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Creative Commons Licensing, or, The grass is always greener...

This morning, I took a random picture of a patch of grass just outside my office.  Check it out:

Creative Commons License  DougGrassPic by Doug Barton is licensed under a Creative Commons Attribution 4.0 International License.
Beautiful, right?

No, not the grass.  The Creative Commons license!

Why am I nerding out over a Creative Commons license?  Because it represents two things that are often ignored in education:
  1. Crediting the author for their original work, and
  2. Publishing student creations intended for public use.
Most student creations have one intended audience--their teacher.  Reasons for doing the work include compliance and pleasing the teacher.  When students create for the world to see and use, the audience focus is shifted away from the teacher to a greater and more global audience.

Licensing can be a meaningful part of publishing.  When a student creates, their work immediately has a restrictive copyright that protects it.  Anyone using that work would need to get permission.  Creative Commons licenses let the public know how the work can be used.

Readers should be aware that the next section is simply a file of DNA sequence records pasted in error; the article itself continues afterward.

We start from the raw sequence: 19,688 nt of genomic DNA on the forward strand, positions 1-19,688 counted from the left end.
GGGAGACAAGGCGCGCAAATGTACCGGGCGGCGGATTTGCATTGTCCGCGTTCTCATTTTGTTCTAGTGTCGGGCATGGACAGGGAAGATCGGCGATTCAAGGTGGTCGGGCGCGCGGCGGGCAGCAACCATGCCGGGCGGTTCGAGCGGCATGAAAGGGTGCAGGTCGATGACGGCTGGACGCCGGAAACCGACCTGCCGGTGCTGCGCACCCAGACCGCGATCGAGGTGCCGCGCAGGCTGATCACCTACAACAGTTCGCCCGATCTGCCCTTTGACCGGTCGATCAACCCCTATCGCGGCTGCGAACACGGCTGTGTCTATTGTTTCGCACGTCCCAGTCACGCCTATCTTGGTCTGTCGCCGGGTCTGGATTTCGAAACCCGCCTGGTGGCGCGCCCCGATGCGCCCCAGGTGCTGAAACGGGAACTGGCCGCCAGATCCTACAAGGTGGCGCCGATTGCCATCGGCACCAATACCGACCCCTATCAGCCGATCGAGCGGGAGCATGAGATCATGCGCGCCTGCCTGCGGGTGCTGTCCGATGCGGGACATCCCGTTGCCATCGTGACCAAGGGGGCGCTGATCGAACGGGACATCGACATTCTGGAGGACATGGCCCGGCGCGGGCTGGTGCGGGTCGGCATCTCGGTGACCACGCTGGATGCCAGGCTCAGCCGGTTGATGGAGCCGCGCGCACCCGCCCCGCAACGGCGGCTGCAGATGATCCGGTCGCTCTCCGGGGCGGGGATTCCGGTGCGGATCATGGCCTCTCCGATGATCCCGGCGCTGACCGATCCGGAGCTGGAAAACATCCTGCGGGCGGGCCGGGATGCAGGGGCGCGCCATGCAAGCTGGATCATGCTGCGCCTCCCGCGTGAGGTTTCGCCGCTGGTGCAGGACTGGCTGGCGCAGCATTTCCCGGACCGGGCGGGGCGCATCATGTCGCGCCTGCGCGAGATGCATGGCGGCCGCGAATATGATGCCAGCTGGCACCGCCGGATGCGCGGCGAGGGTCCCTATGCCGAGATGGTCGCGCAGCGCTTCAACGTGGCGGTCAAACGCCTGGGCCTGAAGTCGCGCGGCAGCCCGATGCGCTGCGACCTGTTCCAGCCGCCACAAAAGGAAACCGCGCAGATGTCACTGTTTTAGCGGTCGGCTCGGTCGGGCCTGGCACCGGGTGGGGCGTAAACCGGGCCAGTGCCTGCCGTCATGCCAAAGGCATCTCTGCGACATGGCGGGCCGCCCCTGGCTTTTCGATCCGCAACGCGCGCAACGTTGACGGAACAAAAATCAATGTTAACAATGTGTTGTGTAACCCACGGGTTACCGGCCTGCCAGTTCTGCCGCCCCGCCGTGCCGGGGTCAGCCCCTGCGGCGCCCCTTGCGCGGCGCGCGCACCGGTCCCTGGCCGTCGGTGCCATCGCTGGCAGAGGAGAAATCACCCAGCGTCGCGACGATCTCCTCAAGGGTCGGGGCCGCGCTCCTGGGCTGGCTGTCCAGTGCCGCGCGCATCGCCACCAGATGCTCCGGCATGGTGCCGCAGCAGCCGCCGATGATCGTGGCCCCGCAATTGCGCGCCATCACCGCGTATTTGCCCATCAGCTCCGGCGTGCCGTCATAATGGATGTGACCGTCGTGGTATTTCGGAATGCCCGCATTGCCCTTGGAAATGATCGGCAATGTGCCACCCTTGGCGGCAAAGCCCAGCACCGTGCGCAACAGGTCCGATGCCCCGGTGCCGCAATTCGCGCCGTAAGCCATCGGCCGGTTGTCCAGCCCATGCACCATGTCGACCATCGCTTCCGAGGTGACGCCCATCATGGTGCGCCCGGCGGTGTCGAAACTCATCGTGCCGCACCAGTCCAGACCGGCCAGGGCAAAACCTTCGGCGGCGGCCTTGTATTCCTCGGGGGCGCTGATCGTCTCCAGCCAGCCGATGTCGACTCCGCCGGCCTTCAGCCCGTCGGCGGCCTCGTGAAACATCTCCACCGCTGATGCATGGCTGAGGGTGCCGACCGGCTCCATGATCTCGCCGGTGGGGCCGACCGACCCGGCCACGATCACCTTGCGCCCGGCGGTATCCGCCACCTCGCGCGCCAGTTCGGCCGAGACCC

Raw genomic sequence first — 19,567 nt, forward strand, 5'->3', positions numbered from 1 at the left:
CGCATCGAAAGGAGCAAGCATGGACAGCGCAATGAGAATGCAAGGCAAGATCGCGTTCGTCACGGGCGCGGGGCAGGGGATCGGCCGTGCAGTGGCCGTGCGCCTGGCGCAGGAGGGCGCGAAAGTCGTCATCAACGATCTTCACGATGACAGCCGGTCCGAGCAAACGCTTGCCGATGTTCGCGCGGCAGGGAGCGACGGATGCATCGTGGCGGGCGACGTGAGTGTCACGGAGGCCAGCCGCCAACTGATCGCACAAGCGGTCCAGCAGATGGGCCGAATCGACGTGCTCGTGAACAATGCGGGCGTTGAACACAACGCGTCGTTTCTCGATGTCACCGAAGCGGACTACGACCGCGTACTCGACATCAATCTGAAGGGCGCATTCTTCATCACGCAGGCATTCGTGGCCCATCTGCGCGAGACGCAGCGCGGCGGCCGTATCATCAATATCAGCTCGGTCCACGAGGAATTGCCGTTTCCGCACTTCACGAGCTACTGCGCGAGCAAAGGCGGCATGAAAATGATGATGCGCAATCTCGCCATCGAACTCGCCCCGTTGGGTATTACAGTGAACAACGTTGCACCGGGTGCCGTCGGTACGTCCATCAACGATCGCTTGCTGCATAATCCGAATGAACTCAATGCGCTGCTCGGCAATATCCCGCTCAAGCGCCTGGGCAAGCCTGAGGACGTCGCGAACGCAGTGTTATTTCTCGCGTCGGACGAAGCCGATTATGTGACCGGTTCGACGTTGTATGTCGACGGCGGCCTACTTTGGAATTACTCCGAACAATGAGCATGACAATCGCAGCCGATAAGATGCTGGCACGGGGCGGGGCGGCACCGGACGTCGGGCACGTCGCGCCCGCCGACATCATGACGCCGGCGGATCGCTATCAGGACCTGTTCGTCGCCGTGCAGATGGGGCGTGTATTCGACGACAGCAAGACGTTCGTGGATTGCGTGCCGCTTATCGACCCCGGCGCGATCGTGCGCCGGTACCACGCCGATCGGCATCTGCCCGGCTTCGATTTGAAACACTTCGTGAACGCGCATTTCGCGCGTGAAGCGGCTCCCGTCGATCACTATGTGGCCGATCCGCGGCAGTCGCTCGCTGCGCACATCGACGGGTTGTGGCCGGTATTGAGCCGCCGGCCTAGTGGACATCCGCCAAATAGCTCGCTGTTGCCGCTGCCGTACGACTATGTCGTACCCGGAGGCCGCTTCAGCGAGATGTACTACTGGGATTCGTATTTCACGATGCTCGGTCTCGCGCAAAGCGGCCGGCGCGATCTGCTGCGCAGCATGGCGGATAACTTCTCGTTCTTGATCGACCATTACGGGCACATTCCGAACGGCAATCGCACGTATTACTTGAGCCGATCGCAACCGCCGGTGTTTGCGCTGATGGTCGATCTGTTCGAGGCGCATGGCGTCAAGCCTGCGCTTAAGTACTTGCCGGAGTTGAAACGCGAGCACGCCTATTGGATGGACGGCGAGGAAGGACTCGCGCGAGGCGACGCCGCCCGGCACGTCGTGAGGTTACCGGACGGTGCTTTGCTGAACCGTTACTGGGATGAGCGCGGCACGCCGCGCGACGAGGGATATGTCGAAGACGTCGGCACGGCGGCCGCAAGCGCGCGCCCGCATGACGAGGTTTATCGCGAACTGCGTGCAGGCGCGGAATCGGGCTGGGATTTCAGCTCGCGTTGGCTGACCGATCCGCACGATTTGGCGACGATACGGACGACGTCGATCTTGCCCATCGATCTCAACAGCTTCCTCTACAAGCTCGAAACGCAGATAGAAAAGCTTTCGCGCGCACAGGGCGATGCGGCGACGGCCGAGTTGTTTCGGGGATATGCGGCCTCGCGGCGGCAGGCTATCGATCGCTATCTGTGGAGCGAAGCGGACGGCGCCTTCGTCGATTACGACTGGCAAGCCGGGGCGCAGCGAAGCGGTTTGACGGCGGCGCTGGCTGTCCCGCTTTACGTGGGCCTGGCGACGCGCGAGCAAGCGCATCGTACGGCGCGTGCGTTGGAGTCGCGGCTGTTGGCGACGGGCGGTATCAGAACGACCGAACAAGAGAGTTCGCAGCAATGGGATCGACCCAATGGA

Creating a license using Creative Commons is as simple as answering a few questions on their website and embedding the HTML code into the publishing destination (below the work or at the end of the page).  The questions lead the user to the license that matches their intentions.

Showing students how to license their own creative works empowers them to make something special and helps them recognize and respect the published works of others.  It is a lesson in digital citizenship that is integrated, not isolated.

In closing, if you have a strong need for a picture of grass, please use mine.  Click on the license below the picture to find out which permissions I have granted.  If not, I hope you'll give students opportunities to publish and license their creative works in the future.

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